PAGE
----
Since both rotation and translations are made within each mesh own coordinate system it is important to remember that the order you do the translation and rotation are very important.

If you do a translation on the mesh first and then rotate it, the translation is made on the current state of the mesh coordinate system and then rotated at the new location.

If you first rotate and the move the mesh it will be moved accordingly to its own rotated coordinate system.

## Scale

1 |
public abstract void glScalef(float x, float y, float z) |

Scaling is just as it sounds and it is possible to scale over each axis separately. Scaling is the same as multiplying all vertexes with the same scalar. In the image below we scale with: gl.glScalef(2f, 2f, 2f). That means that we multiply all vertixes with 2.

## Translate & Scale

The order of scaling and translating does matter. If you translate before scaling the transformation is intact. Like this example, first a translation of 2 units and then scale it by 0.5.

1 2 |
gl.glTranslatef(2, 0, 0); gl.glScalef(0.5f, 0.5f, 0.5f); |

But if you scale before the translation you get a different result. Since you scale the mesh coordinate system then do the translation you will not move the mesh the same amount as you would before the scaling. So if you first scale with 0.5 and then do a translation of 2 units the result will appear as a translation of 1 unit.

1 2 |
gl.glScalef(0.5f, 0.5f, 0.5f); gl.glTranslatef(2, 0, 0); |

## Load Identity, push and pop matrix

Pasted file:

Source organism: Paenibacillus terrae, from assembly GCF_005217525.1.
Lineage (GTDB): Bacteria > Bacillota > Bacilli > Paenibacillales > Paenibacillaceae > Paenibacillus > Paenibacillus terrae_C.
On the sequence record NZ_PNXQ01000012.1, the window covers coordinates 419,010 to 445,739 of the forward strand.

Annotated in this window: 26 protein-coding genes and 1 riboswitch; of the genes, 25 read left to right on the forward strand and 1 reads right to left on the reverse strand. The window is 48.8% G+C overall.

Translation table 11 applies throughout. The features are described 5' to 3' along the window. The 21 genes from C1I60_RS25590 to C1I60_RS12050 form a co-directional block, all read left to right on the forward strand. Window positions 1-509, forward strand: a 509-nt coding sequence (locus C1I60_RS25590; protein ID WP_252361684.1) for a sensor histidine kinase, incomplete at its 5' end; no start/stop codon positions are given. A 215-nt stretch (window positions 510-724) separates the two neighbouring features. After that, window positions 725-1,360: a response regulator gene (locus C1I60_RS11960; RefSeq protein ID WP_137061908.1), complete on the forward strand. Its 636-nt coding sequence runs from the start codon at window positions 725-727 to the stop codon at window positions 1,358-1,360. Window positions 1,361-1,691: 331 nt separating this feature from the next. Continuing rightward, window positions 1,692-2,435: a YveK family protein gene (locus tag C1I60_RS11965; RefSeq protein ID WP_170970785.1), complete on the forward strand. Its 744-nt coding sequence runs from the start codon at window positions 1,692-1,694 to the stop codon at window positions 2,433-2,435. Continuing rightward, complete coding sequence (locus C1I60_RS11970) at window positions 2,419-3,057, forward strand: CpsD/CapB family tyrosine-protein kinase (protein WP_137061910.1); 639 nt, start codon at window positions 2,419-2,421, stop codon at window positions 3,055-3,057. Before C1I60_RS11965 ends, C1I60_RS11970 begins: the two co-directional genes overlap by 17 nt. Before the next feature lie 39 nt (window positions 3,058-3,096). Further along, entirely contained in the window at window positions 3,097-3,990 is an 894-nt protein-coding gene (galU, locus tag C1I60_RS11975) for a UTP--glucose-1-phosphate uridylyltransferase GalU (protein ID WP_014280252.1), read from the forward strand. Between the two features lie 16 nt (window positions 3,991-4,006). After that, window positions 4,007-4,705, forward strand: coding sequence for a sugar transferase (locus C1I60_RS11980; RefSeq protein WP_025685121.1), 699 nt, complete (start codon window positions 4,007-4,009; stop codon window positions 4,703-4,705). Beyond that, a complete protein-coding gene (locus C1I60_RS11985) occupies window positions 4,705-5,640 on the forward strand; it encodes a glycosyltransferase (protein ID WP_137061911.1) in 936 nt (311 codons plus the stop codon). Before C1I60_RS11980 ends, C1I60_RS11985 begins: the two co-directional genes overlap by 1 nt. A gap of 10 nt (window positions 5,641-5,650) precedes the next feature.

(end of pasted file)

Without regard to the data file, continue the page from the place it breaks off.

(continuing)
When you translate, rotate or scaling you are not applying the transformation from the same preconditions, you are applying them to the previous transition. You need to be able to reset the position.

### glLoadIdentity

1 |
public abstract void glLoadIdentity() |

glLoadIdentity replaces the current matrix with the identity matrix. It is the same as calling glLoadMatrix with the identity matrix:

1 2 3 4 |
1 0 0 0 0 1 0 0 0 0 1 0 0 0 0 1 |

There are situations where you don’t want to reset the model matrix, you rather want to go back to how it was just before your latest transformation.

### glPushMatrix

1 |
public abstract void glPushMatrix() |

glPushMatrix makes a copy of the current matrix and put it on the stack. This means that when you do any kind of translations after glPushMatrix you are doing them on a copy.

### glPopMatrix

1 |
public abstract void glPopMatrix() |

To get back to the previous matrix you use the glPushMatrix command.

A good practice can be to have one glLoadIdentity in the begining of each frame and after that use glPushMatrix and glPopMatrix.

## Putting it all togetter